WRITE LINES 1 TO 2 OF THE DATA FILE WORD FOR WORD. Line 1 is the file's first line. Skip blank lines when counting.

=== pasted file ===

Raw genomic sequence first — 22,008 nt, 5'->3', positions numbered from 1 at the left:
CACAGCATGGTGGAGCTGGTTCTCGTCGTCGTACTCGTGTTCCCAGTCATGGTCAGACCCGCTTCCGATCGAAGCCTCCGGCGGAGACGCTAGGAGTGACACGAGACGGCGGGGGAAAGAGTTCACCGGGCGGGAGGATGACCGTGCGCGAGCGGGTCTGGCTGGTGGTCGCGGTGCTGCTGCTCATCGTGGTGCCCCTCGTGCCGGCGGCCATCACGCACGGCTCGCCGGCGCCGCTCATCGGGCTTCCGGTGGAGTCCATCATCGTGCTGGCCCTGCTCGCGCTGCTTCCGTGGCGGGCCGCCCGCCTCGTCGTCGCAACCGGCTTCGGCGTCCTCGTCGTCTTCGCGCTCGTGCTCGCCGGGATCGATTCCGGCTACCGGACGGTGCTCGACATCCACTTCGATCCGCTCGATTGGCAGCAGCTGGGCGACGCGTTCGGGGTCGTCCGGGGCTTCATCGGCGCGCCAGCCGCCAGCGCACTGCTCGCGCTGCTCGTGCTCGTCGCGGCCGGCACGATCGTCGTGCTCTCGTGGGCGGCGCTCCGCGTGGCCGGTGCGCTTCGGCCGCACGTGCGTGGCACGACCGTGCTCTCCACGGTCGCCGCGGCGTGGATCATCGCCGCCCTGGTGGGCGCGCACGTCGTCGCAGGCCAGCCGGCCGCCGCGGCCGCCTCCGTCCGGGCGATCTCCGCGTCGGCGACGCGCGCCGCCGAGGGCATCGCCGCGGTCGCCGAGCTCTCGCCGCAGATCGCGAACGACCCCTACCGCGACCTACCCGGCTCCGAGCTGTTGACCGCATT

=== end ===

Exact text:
Raw genomic sequence first — 22,008 nt, 5'->3', positions numbered from 1 at the left:
CACAGCATGGTGGAGCTGGTTCTCGTCGTCGTACTCGTGTTCCCAGTCATGGTCAGACCCGCTTCCGATCGAAGCCTCCGGCGGAGACGCTAGGAGTGACACGAGACGGCGGGGGAAAGAGTTCACCGGGCGGGAGGATGACCGTGCGCGAGCGGGTCTGGCTGGTGGTCGCGGTGCTGCTGCTCATCGTGGTGCCCCTCGTGCCGGCGGCCATCACGCACGGCTCGCCGGCGCCGCTCATCGGGCTTCCGGTGGAGTCCATCATCGTGCTGGCCCTGCTCGCGCTGCTTCCGTGGCGGGCCGCCCGCCTCGTCGTCGCAACCGGCTTCGGCGTCCTCGTCGTCTTCGCGCTCGTGCTCGCCGGGATCGATTCCGGCTACCGGACGGTGCTCGACATCCACTTCGATCCGCTCGATTGGCAGCAGCTGGGCGACGCGTTCGGGGTCGTCCGGGGCTTCATCGGCGCGCCAGCCGCCAGCGCACTGCTCGCGCTGCTCGTGCTCGTCGCGGCCGGCACGATCGTCGTGCTCTCGTGGGCGGCGCTCCGCGTGGCCGGTGCGCTTCGGCCGCACGTGCGTGGCACGACCGTGCTCTCCACGGTCGCCGCGGCGTGGATCATCGCCGCCCTGGTGGGCGCGCACGTCGTCGCAGGCCAGCCGGCCGCCGCGGCCGCCTCCGTCCGGGCGATCTCCGCGTCGGCGACGCGCGCCGCCGAGGGCATCGCCGCGGTCGCCGAGCTCTCGCCGCAGATCGCGAACGACCCCTACCGCGACCTACCCGGCTCCGAGCTGTTGACCGCATT